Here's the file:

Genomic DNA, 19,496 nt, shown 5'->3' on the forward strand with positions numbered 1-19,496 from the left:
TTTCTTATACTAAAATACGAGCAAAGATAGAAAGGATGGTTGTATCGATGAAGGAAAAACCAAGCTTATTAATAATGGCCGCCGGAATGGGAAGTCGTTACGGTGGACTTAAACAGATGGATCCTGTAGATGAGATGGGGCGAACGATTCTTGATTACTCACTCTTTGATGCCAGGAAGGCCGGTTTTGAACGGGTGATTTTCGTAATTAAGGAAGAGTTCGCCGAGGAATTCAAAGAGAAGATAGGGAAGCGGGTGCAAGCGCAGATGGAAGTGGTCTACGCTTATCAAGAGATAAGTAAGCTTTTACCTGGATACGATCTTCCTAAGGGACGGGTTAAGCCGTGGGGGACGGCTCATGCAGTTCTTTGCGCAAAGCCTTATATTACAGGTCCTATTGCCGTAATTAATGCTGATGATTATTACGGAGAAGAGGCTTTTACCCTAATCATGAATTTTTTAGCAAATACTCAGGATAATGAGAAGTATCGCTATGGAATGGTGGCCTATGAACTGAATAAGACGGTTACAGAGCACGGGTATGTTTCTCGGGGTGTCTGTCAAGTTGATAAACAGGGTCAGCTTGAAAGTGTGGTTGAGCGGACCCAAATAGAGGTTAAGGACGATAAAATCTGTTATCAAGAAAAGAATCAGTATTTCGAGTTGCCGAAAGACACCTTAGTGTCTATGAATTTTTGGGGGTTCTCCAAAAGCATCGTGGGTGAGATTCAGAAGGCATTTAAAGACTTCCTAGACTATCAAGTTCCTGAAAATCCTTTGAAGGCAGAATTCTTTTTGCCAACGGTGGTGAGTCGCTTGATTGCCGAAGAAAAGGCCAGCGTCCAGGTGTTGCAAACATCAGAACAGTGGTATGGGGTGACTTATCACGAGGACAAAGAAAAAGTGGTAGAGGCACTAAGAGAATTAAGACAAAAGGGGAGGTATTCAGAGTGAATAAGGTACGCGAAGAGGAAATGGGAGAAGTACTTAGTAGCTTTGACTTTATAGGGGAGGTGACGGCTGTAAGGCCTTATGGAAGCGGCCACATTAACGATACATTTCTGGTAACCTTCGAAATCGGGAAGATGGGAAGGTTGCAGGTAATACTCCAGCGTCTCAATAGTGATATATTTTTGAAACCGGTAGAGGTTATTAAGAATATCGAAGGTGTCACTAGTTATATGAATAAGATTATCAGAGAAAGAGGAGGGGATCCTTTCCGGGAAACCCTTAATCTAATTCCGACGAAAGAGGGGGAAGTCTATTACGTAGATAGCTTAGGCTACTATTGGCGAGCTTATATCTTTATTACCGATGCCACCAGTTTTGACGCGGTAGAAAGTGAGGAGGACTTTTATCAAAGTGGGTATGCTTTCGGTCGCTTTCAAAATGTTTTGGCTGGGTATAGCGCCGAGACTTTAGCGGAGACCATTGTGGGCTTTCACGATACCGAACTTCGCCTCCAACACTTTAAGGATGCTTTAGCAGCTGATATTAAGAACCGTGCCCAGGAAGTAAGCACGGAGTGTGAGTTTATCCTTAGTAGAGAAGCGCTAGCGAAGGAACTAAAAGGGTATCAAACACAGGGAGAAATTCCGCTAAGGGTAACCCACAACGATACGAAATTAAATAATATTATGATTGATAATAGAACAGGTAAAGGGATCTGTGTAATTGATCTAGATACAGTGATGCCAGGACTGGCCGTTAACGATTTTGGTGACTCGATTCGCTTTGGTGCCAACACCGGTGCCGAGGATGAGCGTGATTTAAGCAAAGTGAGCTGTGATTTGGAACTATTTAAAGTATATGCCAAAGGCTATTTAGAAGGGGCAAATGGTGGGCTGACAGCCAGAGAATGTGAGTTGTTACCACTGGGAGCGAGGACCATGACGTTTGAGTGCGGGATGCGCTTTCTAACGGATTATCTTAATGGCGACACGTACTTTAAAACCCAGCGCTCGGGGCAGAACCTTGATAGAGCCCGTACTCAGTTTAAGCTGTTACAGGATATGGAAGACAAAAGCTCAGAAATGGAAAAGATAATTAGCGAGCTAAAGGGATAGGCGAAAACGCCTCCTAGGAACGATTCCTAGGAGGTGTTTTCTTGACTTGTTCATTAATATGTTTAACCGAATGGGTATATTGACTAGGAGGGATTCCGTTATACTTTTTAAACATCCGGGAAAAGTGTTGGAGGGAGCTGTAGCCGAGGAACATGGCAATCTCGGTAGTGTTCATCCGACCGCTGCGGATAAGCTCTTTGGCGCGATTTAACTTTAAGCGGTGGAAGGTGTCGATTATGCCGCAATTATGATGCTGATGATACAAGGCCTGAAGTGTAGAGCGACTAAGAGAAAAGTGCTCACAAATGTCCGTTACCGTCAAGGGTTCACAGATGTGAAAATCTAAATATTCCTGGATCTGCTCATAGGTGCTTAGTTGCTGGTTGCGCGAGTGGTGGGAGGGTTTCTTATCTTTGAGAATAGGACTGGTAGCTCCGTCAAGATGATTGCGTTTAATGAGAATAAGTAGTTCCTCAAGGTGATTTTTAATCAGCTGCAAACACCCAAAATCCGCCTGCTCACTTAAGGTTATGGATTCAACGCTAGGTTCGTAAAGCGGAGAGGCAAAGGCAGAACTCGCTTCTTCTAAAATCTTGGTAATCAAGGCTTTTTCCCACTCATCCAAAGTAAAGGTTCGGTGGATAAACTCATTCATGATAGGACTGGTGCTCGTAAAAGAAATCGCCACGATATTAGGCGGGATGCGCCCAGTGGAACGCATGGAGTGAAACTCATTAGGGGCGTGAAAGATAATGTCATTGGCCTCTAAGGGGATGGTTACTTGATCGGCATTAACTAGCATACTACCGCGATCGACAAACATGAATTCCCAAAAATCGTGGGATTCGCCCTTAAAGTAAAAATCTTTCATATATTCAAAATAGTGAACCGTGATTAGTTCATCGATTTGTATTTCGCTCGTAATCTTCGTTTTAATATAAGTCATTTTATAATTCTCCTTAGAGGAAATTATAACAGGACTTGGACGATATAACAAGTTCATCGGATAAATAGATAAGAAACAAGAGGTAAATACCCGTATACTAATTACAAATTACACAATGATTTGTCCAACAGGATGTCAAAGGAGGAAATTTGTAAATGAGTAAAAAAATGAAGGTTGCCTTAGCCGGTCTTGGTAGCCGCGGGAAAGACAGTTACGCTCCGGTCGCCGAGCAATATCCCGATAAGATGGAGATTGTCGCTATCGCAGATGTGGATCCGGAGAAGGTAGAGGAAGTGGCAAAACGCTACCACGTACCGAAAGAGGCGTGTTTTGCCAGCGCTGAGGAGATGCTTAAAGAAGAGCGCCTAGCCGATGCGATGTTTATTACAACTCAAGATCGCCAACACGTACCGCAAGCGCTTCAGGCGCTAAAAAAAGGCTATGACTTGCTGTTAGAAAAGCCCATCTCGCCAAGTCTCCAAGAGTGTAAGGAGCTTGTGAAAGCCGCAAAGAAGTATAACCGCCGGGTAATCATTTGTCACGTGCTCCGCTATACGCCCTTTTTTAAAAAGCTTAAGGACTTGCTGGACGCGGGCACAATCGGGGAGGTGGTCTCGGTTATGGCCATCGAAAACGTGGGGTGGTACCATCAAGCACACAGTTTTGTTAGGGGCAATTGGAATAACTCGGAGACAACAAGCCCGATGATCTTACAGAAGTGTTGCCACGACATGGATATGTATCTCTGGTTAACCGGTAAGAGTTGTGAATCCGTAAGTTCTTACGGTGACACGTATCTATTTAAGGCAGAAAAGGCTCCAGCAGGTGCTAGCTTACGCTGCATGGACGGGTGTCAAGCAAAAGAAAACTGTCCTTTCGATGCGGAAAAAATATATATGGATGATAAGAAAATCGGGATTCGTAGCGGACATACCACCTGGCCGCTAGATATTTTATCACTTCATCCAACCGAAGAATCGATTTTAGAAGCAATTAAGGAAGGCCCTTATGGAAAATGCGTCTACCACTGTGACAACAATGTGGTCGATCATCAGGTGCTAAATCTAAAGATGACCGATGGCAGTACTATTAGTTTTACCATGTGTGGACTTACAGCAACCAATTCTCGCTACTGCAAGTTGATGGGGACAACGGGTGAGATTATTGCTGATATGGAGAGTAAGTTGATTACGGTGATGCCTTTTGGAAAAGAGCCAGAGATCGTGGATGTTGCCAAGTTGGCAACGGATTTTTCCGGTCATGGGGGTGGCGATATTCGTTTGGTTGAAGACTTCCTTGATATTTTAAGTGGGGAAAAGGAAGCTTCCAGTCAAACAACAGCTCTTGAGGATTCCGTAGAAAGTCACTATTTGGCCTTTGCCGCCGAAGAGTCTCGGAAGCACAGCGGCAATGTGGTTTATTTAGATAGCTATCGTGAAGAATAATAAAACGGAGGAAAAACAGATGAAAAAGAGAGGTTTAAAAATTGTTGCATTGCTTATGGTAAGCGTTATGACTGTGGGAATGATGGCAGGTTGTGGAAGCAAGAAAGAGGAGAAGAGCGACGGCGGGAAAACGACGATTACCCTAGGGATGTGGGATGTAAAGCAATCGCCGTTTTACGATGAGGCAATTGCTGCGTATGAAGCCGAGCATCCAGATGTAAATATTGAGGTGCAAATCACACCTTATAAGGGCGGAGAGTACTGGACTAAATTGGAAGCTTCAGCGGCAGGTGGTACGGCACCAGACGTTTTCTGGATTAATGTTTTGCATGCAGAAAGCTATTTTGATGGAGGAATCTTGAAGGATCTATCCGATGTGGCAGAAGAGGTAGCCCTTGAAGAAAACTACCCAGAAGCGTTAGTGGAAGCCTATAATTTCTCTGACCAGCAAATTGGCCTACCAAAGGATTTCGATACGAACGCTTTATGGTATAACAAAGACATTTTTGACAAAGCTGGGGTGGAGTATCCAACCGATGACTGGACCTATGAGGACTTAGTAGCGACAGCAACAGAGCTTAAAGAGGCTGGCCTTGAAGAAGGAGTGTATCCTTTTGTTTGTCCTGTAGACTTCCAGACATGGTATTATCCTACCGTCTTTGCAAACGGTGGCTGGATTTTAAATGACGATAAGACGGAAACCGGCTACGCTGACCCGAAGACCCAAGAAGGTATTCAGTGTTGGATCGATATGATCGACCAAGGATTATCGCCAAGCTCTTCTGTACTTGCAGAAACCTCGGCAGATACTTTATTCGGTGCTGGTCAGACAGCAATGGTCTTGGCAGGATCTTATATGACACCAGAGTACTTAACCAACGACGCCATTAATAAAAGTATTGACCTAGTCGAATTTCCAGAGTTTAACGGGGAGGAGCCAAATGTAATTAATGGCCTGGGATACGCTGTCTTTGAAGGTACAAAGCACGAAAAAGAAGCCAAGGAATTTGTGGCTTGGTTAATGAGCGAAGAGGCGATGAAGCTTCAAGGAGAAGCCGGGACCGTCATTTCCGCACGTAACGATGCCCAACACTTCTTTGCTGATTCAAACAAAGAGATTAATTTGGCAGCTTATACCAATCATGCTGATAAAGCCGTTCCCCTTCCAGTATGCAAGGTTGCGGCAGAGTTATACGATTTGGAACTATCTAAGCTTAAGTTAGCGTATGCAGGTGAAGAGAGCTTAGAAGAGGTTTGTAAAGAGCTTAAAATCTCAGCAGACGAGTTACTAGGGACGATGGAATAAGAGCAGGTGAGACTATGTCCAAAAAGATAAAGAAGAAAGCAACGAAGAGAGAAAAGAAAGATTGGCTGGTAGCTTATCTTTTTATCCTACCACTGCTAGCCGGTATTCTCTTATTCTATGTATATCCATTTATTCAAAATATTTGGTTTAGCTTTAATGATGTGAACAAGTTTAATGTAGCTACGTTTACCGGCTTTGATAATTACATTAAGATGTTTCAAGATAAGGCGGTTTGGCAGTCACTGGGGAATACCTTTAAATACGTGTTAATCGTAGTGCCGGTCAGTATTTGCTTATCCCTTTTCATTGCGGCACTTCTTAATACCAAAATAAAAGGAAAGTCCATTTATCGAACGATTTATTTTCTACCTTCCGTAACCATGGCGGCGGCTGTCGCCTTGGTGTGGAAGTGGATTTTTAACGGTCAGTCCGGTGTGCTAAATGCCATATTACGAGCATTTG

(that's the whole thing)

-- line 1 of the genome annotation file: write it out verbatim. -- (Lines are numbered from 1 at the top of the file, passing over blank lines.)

Genomic DNA, 19,496 nt, shown 5'->3' on the forward strand with positions numbered 1-19,496 from the left: